Startup upstarts: Everhope's Frohman Anderson
Taking animals out of the supply chain is the mission for Everhope Capital and its millennial director. Here's the latest in our series on young people making a difference in the climate space.
Above, cell-based seafood from BlueNalu, a company in Everhope Capital’s portfolio. Photo: BlueNalu.
LONDON (Callaway Climate Insights) — Some surveys show that millennials — anyone born between 1981 and 1996 — are more concerned than older generations about climate change and taking steps to look after the environment.
As the climate change-related investment market matures, the question is, what millennials are doing about it? Where are they investing? What types of sector-relevant companies are they starting? Who are the new generation of entrepreneurs, innovators and risk-takers working on investable climate- and environment-connected ideas?
Here is the fourth entrepreneur in our series on millennials and climate change.
Frohman Anderson, 28, managing partner, EverHope Capital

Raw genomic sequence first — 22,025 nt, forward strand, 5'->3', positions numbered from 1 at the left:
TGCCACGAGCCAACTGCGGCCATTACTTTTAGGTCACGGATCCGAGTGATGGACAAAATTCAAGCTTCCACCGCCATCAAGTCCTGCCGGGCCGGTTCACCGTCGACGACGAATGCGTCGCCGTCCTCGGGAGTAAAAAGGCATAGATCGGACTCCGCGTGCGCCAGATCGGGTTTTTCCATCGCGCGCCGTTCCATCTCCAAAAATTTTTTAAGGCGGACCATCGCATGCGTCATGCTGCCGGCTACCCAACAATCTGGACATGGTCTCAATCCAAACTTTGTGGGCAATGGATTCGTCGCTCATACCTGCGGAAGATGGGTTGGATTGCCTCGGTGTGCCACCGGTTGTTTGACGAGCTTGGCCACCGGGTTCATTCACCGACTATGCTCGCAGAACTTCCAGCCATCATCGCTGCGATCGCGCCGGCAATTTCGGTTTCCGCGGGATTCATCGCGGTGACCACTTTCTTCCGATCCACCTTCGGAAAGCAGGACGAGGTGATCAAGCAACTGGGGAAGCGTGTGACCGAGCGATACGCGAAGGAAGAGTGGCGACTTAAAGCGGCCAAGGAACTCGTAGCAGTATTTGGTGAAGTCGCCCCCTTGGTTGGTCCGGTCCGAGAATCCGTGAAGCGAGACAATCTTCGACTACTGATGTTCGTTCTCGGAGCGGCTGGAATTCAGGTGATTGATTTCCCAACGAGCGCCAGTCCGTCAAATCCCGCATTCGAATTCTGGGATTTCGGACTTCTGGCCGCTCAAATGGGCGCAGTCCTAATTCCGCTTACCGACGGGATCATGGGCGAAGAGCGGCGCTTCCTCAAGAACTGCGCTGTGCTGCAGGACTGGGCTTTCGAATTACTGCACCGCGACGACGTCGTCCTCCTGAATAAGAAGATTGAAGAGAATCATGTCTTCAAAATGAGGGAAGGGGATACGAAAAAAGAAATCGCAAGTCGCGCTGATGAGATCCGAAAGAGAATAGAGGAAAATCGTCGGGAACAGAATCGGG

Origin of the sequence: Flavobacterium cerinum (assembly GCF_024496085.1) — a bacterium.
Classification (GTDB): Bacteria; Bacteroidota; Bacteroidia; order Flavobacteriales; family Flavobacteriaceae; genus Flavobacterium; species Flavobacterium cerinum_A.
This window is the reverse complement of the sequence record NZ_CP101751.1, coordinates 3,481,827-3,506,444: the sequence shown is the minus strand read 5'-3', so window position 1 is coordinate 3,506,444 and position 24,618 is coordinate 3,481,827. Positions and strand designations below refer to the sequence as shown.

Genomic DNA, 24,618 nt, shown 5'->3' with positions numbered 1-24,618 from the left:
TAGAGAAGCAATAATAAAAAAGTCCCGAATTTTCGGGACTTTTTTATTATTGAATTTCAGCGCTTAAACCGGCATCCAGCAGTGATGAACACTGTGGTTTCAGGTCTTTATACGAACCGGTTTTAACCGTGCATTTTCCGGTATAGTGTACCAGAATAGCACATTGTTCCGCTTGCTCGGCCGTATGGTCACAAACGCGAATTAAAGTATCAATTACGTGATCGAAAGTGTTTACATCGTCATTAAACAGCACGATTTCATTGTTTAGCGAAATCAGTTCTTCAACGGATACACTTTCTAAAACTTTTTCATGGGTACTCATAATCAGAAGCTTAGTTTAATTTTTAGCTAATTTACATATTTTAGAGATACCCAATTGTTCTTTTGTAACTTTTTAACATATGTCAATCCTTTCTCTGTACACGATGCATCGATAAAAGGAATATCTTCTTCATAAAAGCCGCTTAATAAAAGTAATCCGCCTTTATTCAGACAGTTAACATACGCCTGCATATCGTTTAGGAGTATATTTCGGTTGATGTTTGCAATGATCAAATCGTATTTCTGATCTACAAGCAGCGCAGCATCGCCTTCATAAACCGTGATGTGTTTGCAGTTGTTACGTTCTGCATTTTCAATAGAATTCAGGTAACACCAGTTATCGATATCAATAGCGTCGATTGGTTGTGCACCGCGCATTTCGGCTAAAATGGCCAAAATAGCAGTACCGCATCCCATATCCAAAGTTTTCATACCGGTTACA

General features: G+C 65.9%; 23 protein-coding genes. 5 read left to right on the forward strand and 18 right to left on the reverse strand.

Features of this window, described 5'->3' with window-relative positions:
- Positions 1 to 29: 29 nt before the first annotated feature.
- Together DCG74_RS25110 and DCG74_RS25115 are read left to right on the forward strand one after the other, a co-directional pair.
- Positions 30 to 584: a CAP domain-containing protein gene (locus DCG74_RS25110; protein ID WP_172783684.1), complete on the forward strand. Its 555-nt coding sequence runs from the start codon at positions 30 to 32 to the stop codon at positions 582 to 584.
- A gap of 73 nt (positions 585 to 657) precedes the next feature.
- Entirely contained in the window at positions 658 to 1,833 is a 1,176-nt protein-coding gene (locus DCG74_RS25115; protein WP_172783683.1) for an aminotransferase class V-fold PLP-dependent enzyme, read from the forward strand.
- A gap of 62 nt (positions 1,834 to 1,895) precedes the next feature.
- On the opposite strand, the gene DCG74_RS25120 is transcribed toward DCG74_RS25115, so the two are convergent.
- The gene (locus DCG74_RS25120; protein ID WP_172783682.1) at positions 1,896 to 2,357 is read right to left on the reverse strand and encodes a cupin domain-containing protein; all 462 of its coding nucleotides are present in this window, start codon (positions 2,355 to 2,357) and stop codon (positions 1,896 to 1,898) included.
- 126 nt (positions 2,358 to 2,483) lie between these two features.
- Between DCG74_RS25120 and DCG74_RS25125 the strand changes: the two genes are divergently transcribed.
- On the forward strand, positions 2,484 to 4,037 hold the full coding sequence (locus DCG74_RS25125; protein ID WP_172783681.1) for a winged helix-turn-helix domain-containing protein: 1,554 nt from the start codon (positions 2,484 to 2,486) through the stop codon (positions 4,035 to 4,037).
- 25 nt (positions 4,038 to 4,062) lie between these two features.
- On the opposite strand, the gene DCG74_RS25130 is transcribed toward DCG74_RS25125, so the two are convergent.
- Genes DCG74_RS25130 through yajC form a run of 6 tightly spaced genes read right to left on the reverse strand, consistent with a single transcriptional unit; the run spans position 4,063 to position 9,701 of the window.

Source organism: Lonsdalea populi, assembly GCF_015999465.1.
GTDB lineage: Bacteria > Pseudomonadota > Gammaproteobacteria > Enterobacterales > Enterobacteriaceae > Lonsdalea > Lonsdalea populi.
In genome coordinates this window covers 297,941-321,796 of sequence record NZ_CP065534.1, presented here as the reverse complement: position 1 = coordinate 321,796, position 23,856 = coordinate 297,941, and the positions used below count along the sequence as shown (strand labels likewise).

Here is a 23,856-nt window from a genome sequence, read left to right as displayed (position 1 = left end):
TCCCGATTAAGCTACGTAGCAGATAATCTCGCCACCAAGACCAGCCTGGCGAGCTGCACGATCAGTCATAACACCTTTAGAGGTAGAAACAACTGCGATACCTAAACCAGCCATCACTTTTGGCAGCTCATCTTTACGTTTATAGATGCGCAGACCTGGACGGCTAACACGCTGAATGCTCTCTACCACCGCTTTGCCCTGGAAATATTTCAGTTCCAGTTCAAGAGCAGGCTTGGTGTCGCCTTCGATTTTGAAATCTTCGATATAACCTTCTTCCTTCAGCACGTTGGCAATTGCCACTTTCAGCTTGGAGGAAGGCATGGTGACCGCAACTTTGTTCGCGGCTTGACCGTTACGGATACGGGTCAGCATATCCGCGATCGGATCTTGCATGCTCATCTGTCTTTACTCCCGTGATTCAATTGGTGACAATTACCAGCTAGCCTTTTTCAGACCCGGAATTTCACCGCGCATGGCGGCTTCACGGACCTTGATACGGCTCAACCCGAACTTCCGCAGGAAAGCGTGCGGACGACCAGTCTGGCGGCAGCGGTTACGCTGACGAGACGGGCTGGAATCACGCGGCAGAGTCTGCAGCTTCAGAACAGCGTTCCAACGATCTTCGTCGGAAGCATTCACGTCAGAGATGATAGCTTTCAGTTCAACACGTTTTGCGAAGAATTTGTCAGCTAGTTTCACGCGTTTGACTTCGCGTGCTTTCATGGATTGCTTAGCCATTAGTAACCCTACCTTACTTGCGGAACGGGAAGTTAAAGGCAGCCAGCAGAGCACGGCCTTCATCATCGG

EverHope Capital invests in entrepreneurs and businesses that replace animals in supply chains, whether that’s meat, dairy or seafood. The idea is to find alternatives to animal-based products because of their contribution to land and water degradation, biodiversity loss, acid rain, coral reef degradation and deforestation — all of which lead to higher carbon emissions. Fora Foods, for example, has created an alternative to gelatin, a food ingredient derived from collagen from animal body parts. Wild Earth, another company EverHope Capital has invested in, makes plant-based pet food.
Other high-profile companies operating in this space, though not ones EverHope Capital is involved with, include Impossible Foods and Beyond Meat (BYND).
“At EverHope, we’re looking to invest in areas where there is a systemic issue at stake and where there’s a problem that needs solving,” said Anderson. He co-founded (at the age of 14) with his sister, (who was then 16), Ava Anderson Non Toxic — now called Pure Haven Essentials — organic personal care and home cleaning products. It scaled to about 100 different non-toxic consumer products before being acquired five years ago by another investor. “That exit left me with a really strong sense that business could be a catalyst for change,” he said.
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Do you know of folks making a difference, working on innovative and creative solutions to the challenges of climate change? Send us an email and we’ll consider featuring them in this series.